Instead of carrying the helmets and shoulder pads of their veteran teammates off the field and to the locker room following practices, all the players were anticipating a night of entertainment and taking some jabs from the rookies.
"We unload a little bit," said linebacker J. Leman. "The rule about the rookie show is that nobody is off-limits. Even the head man isn't off limits. A lot of it wouldn't be funny, especially to somebody who is outside the team, but when you're with a team, especially for three weeks in camp, a lot of stuff gets funny that normally wouldn't be funny. It will be a good time."
Leman was teaming with fellow rookie linebacker Erin Henderson for their skit. He said their routine was set up to make fun of some of the veteran linebackers – especially the starters – and their position coaches.
Defensive tackle Pat Williams is known as a player that dishes it out. He can talk trash with NFL rivals, but he can also throw out the barbs against his teammates. He and Kevin Williams were expected to get some of it in return from the rookies.
"It's a little bit of everything. A lot of people get on Pat and Kevin," defensive end Ray Edwards said about the talent show. "They mostly pick on the older guys because we pick on them a lot during camp and they get us back during the talent show."
Cornerback Cedric Griffin still remembers his favorite skit from last year.
"Last year Marcus McCauley and Sidney Rice did a show, like a little free-style rapping skit. It was pretty good actually," Griffin said.
While the rookies were busy planning their skits for the last several nights, most of them were keeping their game plan secret before the event, just like the coaches do before a game.
Like Pat Williams, Jared Allen could hold a trash-talking talent show nearly every day of the week, but he recalled that his rookie talent show in Kansas City featured about an hour's worth of him poking fun of defensive coordinator Gunther Cunningham.
Head coach Brad Childress could be the target of some of the taunting Thursday night, too, but all involved know that training camp is a time for team bonding, and humor plays a big part in helping to get them all through the process.
"They have fun with each other. They jab each other with words, with fingers, with arms and elbows. But all in all, they kind of like each other," Childress said. "As I say, you can't have thin skin around these guys. You better be able to dish it out and you better be able to take it."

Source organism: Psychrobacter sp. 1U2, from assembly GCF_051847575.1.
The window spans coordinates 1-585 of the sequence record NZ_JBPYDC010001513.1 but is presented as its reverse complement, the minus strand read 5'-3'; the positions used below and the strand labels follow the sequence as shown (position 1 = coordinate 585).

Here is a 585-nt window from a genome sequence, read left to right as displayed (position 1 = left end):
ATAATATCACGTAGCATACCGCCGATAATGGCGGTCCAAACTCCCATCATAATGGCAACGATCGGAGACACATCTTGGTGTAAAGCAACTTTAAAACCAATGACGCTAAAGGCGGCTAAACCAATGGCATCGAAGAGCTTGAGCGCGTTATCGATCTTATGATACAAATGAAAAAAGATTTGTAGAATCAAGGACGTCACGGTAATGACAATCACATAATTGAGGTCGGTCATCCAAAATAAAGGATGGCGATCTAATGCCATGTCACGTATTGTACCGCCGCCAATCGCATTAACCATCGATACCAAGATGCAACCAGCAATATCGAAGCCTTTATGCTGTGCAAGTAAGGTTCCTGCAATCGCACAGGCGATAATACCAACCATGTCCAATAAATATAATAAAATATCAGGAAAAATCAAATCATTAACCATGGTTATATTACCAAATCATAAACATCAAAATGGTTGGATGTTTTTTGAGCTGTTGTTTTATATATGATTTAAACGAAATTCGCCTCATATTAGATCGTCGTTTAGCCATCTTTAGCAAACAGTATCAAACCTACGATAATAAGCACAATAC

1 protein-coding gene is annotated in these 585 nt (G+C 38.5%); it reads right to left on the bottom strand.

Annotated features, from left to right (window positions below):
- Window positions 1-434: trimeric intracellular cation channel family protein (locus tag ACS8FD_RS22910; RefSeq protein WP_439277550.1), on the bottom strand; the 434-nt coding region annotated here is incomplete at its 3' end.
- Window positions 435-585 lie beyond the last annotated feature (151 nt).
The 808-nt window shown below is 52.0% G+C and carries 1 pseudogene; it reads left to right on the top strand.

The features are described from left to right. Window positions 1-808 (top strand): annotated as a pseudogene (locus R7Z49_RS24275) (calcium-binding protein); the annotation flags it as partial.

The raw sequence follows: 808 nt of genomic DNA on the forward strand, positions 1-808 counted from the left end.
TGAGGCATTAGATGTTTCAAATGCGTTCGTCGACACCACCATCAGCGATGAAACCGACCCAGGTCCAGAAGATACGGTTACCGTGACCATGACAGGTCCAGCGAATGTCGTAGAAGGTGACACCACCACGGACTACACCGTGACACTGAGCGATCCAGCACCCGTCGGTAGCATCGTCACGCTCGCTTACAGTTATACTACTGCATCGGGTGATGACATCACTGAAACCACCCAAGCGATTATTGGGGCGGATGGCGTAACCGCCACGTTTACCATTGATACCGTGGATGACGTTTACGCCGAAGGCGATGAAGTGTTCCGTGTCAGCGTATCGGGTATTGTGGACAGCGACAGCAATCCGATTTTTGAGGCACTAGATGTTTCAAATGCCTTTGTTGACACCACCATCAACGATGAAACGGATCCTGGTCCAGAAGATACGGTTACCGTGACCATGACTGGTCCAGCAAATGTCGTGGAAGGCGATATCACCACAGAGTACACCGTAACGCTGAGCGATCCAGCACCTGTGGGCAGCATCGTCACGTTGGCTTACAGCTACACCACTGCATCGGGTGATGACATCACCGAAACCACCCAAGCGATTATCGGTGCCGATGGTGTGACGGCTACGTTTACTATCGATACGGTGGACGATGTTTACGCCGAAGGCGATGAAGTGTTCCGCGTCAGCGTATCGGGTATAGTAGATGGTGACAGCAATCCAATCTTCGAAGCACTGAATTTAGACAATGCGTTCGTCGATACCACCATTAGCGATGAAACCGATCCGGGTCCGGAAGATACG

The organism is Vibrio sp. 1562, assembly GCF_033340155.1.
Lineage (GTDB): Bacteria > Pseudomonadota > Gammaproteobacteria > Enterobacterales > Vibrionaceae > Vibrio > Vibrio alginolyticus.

And following the talent show, the players were expecting to have another chance at socializing after a long camp.
"Tonight's the night that a lot of guys let loose," safety Darren Sharper said.
There were no fans attending the final 45-minute practice as crews began tearing down the VIP tent and cleaning up other areas around the fields during the afternoon practice, but Vikings officials and players seemed please with the turnout at training camp this year.
"The fans in Minnesota are really good right now. I think it's a big help with Adrian (Peterson) and all the playmakers on offense right now," said cornerback Cedric Griffin. "I love the fans coming out and supporting us. I think it's grown a little bit."
The Vikings were figuring they had more than 50,000 fans attend their 2008 training camp, despite not having a joint practice or scrimmage with the Chiefs in Mankato to help boost the numbers. The 7,000-seat Blakeslee Stadium had been full in the past when Mankato and the Vikings hosted such an event, but this year the Vikings traveled to River Falls, Wis., on July 31 to practice against the Chiefs. That made their increased attendance all the more satisfying.
"From the fans' standpoint, there's nothing like that for our guys to have people come out and kind of change what can be a boring, mundane environment, even though some of those guys are trying to win jobs," Childress said. "I just appreciate their support and their passion. To a person … (they're) passionate people. You would rather have passionate people than people that could care less. That's one thing Minnesota Vikings fans have always been."
After the Thursday morning practice, the players lined up and children were allowed to walk from player to player to get their autographs as part of Fan Appreciation Day.
So far, Henderson has been pleased with the feedback he has received from fans.
"Everybody has been really positive, as far as showing me encouragement. I go over and sign things when I have some time and they're really thankful, really appreciative of that," he said. "They're really good fans and I'm excited to see how things go once the season comes and everything ramps up."
THURSDAY AFTERNOON NOTES
The plan is still to try to get McKinnie into a pre-trial diversion program and avoid facing four charges, including one felony battery charge, as a result of that fight.